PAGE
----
Mortgage Rates Near 7% Again, Even With Scarce Housing Stock, Says Freddie Mac


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A week after the Federal Reserve resumed its rate hikes, mortgage rates followed suit, according to the latest Freddie Mac survey. As of August 3, the current average rate for 30-year, fixed-rate mortgages is 6.90%.
This represents the second-highest weekly average since mid-November 2022. Except for one mid-July spike to 6.96%, 30-year rates had stayed at or below 6.81% for more than eight months.
What Are the Current Mortgage Rates?

The average rate for a 30-year fixed-rate mortgage was 6.90% as of Aug. 3, an increase from the previous week’s figure of 6.81%. Last year at this time, these mortgage rates averaged 4.99%.
The average rate for a 15-year fixed-rate mortgage was 6.25% as of Aug. 3, a sizable jump from the previous week’s 6.11%. At the same time last year, the rate was almost two full percentage points lower, at 4.26%.

The Fed’s decision wasn’t the only factor influencing mortgage rates. “The combination of upbeat economic data and the U.S. government credit rating downgrade caused mortgage rates to rise this week,” Sam Khater, Freddie Mac’s chief economist, said in a news release.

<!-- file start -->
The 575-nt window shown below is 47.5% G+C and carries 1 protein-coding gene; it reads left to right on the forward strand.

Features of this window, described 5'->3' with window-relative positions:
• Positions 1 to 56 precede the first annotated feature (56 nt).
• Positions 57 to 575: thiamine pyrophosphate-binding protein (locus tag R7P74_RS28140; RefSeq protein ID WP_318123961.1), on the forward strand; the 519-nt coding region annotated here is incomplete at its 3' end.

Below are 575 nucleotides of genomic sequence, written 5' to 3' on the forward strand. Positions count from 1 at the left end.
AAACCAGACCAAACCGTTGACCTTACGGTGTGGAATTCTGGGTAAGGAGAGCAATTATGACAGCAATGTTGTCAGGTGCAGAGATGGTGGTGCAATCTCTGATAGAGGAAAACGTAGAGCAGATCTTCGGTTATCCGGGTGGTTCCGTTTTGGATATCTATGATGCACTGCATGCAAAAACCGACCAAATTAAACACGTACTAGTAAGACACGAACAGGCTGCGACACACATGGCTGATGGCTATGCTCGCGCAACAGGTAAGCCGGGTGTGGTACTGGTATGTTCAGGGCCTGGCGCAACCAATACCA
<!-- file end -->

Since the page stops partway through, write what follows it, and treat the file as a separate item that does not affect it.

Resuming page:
In addition, Khater said, “Despite higher rates and lower purchase demand, home prices have increased due to very low unsold inventory.”
Figures for the weekly mortgage rates survey come from conventional mortgage applications submitted to lenders across the U.S. and then sent to Freddie Mac. The company buys mortgages and packages them as mortgage-backed securities.

Another Fed Rate Hike Helps Push Up Mortgage Rates
On July 26, the Federal Reserve announced yet another rise in its benchmark interest rate, known as the federal funds rate. The new range for this figure is 5.25% to 5.5%. Mortgage rates typically rise in conjunction with the Fed’s benchmark rate.
Jerome Powell, chairman of the Fed, acknowledged the issue of mortgage rates on July 26. “We’ve got a ways to go to get back” to a balanced housing market, he said.
Many homeowners who otherwise would be inclined to sell are staying put because they hold low-interest mortgages and “so much value” in their mortgages, Powell noted. This contributes to a tight supply of homes and elevated prices, he said.
Strong Economic Growth May Keep Fed’s Inflation Fears Alive
As Khater noted, the federal government released rosy economic data in late July.
For instance, the U.S. Bureau of Economic Analysis reported a jump in U.S. gross domestic product (GDP), a key measure of economic output, in the second quarter of this year. The change amounts to an annual growth rate of 2.4%.
Bill Adams, chief economist at Comerica Bank, has said the Fed probably will view the second-quarter GDP growth as “a little too strong.” As a result, Adams said, the Fed is more likely to increase interest rates again in the second half of 2023.
U.S. Government Debt Downgraded
In a startling move, Fitch Ratings on Aug. 1 lowered the U.S. government’s credit rating to AA+ from AAA. Fitch cited “expected fiscal deterioration over the next three years,” growth in the national debt and “the erosion of governance” compared with similar countries.
Fitch too predicts another Fed rate hike by September. The credit rating agency projects the benchmark interest rate will rise to a range of 5.5% to 5.75%. It also forecasts a mild recession in late 2023 and early 2024.

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